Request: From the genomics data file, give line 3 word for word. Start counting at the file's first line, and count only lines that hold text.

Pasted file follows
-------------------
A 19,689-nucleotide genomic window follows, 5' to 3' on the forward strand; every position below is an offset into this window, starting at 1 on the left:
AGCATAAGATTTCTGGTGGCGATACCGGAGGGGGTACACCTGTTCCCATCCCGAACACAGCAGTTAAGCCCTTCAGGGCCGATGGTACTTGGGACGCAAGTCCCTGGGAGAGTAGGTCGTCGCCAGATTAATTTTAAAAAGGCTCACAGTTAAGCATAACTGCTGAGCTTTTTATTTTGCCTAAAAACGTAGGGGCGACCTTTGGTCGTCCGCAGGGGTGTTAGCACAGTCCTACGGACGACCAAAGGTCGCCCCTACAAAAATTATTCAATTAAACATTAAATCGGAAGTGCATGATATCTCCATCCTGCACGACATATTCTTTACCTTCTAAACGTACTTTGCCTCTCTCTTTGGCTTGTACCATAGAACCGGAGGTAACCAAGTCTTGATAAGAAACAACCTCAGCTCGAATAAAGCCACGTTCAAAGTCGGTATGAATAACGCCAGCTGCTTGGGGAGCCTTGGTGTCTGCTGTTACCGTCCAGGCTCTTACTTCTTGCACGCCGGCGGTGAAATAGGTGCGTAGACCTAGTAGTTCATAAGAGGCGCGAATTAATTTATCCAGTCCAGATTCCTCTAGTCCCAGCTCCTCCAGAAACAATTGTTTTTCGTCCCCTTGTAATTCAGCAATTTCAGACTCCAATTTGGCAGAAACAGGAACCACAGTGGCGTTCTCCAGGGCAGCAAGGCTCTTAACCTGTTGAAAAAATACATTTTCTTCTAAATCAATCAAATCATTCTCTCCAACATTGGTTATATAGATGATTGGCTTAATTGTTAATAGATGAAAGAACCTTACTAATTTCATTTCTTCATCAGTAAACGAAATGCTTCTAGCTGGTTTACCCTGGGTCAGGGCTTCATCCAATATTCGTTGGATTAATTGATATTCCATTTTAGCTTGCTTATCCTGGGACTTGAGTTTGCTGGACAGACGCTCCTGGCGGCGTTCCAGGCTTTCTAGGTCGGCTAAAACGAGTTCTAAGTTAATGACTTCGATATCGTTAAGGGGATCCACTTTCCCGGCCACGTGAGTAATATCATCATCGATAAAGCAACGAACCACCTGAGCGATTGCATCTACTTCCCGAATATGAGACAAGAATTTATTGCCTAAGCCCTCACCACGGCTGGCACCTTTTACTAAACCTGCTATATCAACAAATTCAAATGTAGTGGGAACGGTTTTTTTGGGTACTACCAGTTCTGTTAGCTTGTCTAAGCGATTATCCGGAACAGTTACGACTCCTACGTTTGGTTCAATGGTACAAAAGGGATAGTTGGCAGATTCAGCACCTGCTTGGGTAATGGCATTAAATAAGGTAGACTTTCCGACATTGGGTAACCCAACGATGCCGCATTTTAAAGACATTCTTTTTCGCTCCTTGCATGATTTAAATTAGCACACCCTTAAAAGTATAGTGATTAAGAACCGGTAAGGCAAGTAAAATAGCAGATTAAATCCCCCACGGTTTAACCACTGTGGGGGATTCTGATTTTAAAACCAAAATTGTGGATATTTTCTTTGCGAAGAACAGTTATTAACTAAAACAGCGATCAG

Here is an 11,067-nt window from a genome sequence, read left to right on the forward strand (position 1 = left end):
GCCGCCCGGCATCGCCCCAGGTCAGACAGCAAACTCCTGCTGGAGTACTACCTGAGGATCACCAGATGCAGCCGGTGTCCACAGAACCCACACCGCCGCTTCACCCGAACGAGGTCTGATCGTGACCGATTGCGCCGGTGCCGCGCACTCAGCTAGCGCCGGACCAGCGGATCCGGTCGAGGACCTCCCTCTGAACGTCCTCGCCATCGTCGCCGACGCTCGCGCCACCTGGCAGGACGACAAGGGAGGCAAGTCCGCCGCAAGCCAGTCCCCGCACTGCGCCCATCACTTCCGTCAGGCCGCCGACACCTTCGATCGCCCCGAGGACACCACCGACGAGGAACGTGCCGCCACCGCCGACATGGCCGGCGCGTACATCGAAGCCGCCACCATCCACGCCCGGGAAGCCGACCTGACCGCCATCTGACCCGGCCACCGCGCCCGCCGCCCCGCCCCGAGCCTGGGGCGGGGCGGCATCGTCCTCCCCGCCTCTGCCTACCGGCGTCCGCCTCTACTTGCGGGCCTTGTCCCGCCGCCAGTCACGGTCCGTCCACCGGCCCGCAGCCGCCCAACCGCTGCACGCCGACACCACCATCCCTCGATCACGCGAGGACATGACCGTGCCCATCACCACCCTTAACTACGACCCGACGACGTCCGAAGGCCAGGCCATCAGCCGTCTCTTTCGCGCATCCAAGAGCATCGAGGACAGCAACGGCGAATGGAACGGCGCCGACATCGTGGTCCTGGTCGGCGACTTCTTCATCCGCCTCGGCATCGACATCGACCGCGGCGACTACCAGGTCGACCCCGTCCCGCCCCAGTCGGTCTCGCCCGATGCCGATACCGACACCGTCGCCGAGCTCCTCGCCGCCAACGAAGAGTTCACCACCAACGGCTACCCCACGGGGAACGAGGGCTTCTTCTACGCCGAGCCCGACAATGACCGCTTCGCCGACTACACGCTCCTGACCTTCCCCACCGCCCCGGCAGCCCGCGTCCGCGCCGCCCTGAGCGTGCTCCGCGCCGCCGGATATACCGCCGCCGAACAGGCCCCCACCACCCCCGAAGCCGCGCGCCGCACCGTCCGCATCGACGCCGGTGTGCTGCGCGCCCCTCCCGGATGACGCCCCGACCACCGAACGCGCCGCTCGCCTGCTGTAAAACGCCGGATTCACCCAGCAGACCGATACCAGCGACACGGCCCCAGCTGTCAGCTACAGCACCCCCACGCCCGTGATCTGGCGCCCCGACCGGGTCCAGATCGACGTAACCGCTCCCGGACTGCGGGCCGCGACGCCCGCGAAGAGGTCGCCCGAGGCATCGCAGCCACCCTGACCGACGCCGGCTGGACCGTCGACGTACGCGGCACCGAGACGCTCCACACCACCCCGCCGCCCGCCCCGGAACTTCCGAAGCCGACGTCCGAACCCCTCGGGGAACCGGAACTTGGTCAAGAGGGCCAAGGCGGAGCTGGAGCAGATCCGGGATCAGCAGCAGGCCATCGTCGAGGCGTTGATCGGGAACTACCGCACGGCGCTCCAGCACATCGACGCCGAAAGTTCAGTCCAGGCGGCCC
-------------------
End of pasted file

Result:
Here is an 11,067-nt window from a genome sequence, read left to right on the forward strand (position 1 = left end):